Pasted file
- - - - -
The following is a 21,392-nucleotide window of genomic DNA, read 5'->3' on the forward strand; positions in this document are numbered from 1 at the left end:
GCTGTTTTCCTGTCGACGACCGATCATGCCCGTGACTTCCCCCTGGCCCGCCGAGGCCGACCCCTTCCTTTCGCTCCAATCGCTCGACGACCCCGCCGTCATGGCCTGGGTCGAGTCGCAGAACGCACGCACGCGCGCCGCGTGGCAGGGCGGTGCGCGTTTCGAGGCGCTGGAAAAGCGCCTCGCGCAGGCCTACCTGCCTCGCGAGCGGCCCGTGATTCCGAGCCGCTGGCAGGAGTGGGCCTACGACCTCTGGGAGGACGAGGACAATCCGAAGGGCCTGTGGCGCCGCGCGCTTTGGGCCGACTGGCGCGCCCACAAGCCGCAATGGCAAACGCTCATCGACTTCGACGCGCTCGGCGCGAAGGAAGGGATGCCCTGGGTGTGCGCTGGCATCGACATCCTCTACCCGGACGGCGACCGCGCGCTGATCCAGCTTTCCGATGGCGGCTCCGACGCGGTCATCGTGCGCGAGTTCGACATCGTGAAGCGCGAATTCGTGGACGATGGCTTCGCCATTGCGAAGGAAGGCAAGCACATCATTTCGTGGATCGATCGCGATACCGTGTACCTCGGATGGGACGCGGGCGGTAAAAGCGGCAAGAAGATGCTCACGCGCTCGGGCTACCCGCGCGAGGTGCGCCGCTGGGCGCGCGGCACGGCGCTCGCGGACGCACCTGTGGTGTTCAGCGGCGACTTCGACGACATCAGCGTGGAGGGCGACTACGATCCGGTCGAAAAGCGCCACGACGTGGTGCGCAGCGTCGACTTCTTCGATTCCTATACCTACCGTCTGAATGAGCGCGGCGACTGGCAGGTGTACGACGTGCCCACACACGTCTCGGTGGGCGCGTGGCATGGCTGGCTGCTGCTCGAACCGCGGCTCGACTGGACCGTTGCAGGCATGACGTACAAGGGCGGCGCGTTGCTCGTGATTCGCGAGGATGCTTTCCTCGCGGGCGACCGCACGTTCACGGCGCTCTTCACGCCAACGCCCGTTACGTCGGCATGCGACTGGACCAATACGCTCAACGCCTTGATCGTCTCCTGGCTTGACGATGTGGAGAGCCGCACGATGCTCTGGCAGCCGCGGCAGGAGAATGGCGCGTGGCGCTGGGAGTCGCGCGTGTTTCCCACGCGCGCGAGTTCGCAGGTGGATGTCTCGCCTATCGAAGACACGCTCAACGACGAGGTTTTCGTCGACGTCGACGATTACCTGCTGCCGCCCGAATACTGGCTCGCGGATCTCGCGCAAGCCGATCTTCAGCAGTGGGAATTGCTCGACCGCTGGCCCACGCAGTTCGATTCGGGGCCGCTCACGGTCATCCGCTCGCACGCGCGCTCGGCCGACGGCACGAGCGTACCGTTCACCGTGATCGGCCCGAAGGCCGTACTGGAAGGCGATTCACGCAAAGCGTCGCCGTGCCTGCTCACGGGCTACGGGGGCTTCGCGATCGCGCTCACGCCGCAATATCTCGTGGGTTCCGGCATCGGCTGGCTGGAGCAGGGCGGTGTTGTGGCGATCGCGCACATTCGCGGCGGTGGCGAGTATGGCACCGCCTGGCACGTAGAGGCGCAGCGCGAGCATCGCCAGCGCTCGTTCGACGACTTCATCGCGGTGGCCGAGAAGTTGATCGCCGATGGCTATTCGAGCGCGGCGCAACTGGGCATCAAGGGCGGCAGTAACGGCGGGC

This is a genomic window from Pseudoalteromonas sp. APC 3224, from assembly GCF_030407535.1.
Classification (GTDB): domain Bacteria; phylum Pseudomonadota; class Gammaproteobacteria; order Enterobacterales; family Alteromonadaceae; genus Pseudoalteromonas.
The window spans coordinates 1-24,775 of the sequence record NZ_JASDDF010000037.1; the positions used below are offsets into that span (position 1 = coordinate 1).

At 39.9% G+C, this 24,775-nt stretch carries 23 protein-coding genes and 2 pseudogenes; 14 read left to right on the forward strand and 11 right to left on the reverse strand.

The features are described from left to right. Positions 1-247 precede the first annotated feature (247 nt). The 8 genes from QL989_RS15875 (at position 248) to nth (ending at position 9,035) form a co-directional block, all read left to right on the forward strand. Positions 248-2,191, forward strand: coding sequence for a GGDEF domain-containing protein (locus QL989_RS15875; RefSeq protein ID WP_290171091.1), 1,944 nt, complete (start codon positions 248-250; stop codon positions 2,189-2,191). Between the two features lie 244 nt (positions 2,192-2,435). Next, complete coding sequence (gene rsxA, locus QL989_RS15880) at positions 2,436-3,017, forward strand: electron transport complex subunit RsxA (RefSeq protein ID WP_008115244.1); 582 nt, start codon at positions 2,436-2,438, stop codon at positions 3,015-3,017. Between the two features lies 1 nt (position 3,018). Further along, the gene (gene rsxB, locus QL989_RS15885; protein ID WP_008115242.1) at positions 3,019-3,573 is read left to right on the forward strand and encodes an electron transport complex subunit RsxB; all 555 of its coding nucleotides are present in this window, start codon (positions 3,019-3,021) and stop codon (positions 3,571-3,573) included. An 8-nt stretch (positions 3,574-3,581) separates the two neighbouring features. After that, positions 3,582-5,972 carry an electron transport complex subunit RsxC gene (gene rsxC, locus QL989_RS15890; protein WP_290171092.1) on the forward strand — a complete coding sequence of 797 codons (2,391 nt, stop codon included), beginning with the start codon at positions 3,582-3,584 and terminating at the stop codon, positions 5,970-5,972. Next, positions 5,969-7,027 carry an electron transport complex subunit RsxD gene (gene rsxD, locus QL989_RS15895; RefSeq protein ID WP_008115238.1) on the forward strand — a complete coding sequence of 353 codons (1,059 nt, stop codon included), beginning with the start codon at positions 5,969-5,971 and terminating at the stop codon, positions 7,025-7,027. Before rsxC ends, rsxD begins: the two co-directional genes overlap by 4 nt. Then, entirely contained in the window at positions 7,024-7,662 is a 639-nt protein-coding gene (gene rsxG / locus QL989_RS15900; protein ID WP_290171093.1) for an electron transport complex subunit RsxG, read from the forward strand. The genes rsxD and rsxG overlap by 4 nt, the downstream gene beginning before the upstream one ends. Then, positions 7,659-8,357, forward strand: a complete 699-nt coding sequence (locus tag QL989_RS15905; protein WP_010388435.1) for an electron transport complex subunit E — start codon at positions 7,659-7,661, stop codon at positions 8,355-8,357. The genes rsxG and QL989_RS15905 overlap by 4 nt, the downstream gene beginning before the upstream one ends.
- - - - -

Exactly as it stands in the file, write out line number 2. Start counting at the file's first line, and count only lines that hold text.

GCTGTTTTCCTGTCGACGACCGATCATGCCCGTGACTTCCCCCTGGCCCGCCGAGGCCGACCCCTTCCTTTCGCTCCAATCGCTCGACGACCCCGCCGTCATGGCCTGGGTCGAGTCGCAGAACGCACGCACGCGCGCCGCGTGGCAGGGCGGTGCGCGTTTCGAGGCGCTGGAAAAGCGCCTCGCGCAGGCCTACCTGCCTCGCGAGCGGCCCGTGATTCCGAGCCGCTGGCAGGAGTGGGCCTACGACCTCTGGGAGGACGAGGACAATCCGAAGGGCCTGTGGCGCCGCGCGCTTTGGGCCGACTGGCGCGCCCACAAGCCGCAATGGCAAACGCTCATCGACTTCGACGCGCTCGGCGCGAAGGAAGGGATGCCCTGGGTGTGCGCTGGCATCGACATCCTCTACCCGGACGGCGACCGCGCGCTGATCCAGCTTTCCGATGGCGGCTCCGACGCGGTCATCGTGCGCGAGTTCGACATCGTGAAGCGCGAATTCGTGGACGATGGCTTCGCCATTGCGAAGGAAGGCAAGCACATCATTTCGTGGATCGATCGCGATACCGTGTACCTCGGATGGGACGCGGGCGGTAAAAGCGGCAAGAAGATGCTCACGCGCTCGGGCTACCCGCGCGAGGTGCGCCGCTGGGCGCGCGGCACGGCGCTCGCGGACGCACCTGTGGTGTTCAGCGGCGACTTCGACGACATCAGCGTGGAGGGCGACTACGATCCGGTCGAAAAGCGCCACGACGTGGTGCGCAGCGTCGACTTCTTCGATTCCTATACCTACCGTCTGAATGAGCGCGGCGACTGGCAGGTGTACGACGTGCCCACACACGTCTCGGTGGGCGCGTGGCATGGCTGGCTGCTGCTCGAACCGCGGCTCGACTGGACCGTTGCAGGCATGACGTACAAGGGCGGCGCGTTGCTCGTGATTCGCGAGGATGCTTTCCTCGCGGGCGACCGCACGTTCACGGCGCTCTTCACGCCAACGCCCGTTACGTCGGCATGCGACTGGACCAATACGCTCAACGCCTTGATCGTCTCCTGGCTTGACGATGTGGAGAGCCGCACGATGCTCTGGCAGCCGCGGCAGGAGAATGGCGCGTGGCGCTGGGAGTCGCGCGTGTTTCCCACGCGCGCGAGTTCGCAGGTGGATGTCTCGCCTATCGAAGACACGCTCAACGACGAGGTTTTCGTCGACGTCGACGATTACCTGCTGCCGCCCGAATACTGGCTCGCGGATCTCGCGCAAGCCGATCTTCAGCAGTGGGAATTGCTCGACCGCTGGCCCACGCAGTTCGATTCGGGGCCGCTCACGGTCATCCGCTCGCACGCGCGCTCGGCCGACGGCACGAGCGTACCGTTCACCGTGATCGGCCCGAAGGCCGTACTGGAAGGCGATTCACGCAAAGCGTCGCCGTGCCTGCTCACGGGCTACGGGGGCTTCGCGATCGCGCTCACGCCGCAATATCTCGTGGGTTCCGGCATCGGCTGGCTGGAGCAGGGCGGTGTTGTGGCGATCGCGCACATTCGCGGCGGTGGCGAGTATGGCACCGCCTGGCACGTAGAGGCGCAGCGCGAGCATCGCCAGCGCTCGTTCGACGACTTCATCGCGGTGGCCGAGAAGTTGATCGCCGATGGCTATTCGAGCGCGGCGCAACTGGGCATCAAGGGCGGCAGTAACGGCGGGC